Իթթիհատական Ավանդույթի Պահպանումը Թուրքիայի Հանրապետությունում

by/հեղինակ[ներ] on 15/03/2012  •  In Գիտագործնական

A Comparative Analysis of the Young Turk Trials of 1919-1921 and 1926/strong>

The article compares the Young Turk trials of the 1919-1921 Military Tribunal of the Ottoman Empire and the 1926 Independence trials in the Turkish Republic and highlights the preservation of the Ittihat tradition in the Republic of Turkey.

The 1919-1921 Ittihat trials took place thanks to international pressure and as a result of the coming to power, once again, of the Freedeom and Agreement Party who was in opposition to the Unity and Progress Party (Ittihatin). The Young Turk trials that took place in 1926, in the case of the assassination attempt in Izmir and Ankara or the “Group of Black Bandits,” wasn’t so much due pressure as certain attempts at intervention on the part of a number of states. The deportation and extermination of the Armenians, the creation of the “Special Organization”which played an important role in the realization of the Armenian Genocide, dragging the country without valid reasons into the world war, allowing for economic abuses, working within the black market and threatening the country’s security all served as a basis for the 1919-1921 Ittihat trials. In addition to these accusations the trials of 1926 spoke to the objective of taking over power by those Young Turks who had dragged the country into war and then sped off abroad, their activities in foreign countries and their later attempts to reestablish their party in Turkey. Among the accusations in 1926, the accusation of deporting and slaughtering Christians, in particular, Armenians was outrightly absent. Moreover, during the entire course of the trial, there was not a single mention about the extermination of the Christians by the Young Turks during the First World War.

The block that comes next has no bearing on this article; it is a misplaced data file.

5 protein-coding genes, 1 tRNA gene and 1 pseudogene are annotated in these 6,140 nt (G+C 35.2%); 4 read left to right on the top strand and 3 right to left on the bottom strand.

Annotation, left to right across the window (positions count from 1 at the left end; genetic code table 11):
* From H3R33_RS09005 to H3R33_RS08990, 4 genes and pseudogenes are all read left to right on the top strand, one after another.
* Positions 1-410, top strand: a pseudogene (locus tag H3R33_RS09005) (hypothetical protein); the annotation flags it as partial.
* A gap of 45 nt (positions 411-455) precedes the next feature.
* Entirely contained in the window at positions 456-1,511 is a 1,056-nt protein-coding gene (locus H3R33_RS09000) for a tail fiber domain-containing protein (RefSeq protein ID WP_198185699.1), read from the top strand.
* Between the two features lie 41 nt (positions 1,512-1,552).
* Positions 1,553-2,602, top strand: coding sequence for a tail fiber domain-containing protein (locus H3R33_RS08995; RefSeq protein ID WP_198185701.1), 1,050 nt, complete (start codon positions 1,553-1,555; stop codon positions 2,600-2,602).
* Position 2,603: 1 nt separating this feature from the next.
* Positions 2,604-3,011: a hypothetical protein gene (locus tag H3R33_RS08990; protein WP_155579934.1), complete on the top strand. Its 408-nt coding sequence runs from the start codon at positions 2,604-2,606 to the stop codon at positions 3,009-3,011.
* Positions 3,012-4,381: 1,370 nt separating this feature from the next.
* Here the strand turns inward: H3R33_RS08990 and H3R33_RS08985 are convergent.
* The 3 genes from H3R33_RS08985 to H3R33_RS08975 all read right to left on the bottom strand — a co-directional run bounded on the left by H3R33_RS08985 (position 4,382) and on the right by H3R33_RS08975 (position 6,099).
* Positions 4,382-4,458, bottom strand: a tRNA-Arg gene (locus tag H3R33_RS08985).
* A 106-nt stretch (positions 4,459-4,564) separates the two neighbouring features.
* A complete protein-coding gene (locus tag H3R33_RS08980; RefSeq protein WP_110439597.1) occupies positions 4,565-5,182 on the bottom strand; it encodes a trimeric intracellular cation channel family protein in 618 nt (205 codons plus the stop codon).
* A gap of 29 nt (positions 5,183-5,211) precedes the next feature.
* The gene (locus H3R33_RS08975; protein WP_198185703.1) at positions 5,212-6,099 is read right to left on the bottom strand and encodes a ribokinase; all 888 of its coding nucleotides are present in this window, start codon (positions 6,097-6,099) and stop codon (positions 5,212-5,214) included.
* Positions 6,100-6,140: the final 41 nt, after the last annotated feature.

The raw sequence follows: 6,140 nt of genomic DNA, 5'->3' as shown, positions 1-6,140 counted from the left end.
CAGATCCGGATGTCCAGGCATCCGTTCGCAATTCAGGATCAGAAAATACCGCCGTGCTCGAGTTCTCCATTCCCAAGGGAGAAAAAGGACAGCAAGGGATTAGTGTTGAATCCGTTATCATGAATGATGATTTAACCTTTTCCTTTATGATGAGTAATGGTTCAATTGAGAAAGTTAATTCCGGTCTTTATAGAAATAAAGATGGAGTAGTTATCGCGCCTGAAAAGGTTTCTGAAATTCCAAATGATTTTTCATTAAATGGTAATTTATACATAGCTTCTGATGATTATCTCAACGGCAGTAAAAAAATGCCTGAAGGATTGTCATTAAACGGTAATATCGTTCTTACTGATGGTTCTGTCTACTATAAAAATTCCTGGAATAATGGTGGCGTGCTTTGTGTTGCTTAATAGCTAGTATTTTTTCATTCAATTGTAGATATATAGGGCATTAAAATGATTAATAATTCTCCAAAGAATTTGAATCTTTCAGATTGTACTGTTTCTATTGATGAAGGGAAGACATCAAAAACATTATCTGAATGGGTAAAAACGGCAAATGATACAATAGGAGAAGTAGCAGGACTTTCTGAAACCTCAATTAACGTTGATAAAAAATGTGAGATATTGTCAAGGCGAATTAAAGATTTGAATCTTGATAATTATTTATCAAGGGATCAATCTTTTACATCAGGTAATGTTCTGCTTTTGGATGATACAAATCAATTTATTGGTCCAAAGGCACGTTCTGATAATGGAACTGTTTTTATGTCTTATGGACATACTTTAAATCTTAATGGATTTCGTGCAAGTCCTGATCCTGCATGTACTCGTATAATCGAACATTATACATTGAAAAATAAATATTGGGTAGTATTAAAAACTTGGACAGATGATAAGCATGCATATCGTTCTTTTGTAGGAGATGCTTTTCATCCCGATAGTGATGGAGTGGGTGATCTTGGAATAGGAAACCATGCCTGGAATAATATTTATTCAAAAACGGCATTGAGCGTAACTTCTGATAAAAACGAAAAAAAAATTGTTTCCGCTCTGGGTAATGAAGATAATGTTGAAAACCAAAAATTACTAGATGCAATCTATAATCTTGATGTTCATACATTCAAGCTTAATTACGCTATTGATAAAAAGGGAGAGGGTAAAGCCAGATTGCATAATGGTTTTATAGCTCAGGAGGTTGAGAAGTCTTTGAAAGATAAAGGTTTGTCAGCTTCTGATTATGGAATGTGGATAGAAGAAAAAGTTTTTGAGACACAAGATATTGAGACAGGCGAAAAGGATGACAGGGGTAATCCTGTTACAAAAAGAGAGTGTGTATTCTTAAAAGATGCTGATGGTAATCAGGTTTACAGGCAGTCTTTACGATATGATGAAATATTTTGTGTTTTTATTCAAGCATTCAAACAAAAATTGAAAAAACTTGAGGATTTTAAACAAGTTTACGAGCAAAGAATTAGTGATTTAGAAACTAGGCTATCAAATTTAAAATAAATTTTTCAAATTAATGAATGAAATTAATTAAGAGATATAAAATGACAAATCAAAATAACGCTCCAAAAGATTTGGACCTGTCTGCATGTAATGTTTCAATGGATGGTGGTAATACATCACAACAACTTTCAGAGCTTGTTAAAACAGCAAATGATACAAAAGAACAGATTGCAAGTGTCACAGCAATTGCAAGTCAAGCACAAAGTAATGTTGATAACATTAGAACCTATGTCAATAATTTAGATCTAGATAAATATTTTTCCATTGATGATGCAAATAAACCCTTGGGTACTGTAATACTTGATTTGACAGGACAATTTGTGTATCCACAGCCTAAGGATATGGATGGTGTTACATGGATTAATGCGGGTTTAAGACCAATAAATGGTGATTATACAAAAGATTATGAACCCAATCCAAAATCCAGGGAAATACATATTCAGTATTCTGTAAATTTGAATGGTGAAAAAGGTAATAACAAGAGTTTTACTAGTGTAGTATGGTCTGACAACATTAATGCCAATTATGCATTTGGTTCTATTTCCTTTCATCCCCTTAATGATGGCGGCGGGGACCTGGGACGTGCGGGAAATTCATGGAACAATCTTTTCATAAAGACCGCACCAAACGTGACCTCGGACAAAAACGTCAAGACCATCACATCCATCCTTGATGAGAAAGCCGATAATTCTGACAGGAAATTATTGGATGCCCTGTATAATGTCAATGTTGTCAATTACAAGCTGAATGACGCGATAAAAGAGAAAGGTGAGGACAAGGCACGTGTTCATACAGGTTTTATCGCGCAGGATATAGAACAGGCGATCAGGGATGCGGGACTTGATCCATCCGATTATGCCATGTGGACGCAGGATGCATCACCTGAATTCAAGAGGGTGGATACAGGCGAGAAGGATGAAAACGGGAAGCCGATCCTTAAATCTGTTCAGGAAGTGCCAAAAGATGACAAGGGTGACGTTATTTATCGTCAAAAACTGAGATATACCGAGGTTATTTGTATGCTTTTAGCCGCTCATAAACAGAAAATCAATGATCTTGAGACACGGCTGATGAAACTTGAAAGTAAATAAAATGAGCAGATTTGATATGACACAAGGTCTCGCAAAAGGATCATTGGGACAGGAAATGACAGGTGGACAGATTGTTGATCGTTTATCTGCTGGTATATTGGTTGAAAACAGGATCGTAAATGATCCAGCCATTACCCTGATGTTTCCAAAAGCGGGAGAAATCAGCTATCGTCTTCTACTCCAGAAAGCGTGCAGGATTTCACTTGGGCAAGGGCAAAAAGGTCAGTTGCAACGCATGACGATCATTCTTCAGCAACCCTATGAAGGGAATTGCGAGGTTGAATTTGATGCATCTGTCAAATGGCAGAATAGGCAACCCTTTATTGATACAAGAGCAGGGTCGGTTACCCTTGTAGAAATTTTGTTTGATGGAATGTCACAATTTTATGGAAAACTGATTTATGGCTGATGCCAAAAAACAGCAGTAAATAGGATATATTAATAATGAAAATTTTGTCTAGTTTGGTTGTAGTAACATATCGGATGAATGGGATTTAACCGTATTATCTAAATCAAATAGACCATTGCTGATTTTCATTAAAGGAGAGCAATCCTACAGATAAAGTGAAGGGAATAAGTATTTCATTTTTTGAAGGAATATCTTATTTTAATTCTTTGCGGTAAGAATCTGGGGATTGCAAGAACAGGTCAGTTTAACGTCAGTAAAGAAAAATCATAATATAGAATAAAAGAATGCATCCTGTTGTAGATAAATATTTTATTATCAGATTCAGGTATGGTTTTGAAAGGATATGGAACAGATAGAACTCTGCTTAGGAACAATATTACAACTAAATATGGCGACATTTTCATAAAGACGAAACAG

The criminal case against the Unity and Progress party of 1919-1921 was not one of retribution by the powerless Ittilaf government; that was the 1926 trials of Izmir and Ankara by the Kemalist government, comprised of the same Ittihat party. The 1926 trial of the Young Turks, by putting an end to the Ittihatist “deep state” in Turkey, placed the foundation for the development of another Kemalist deep state – to settle scores with the Armenian retaliation against several escaped leaders of the Ittihat, however leaving the Ittihat idealogy and practice intact in political life.


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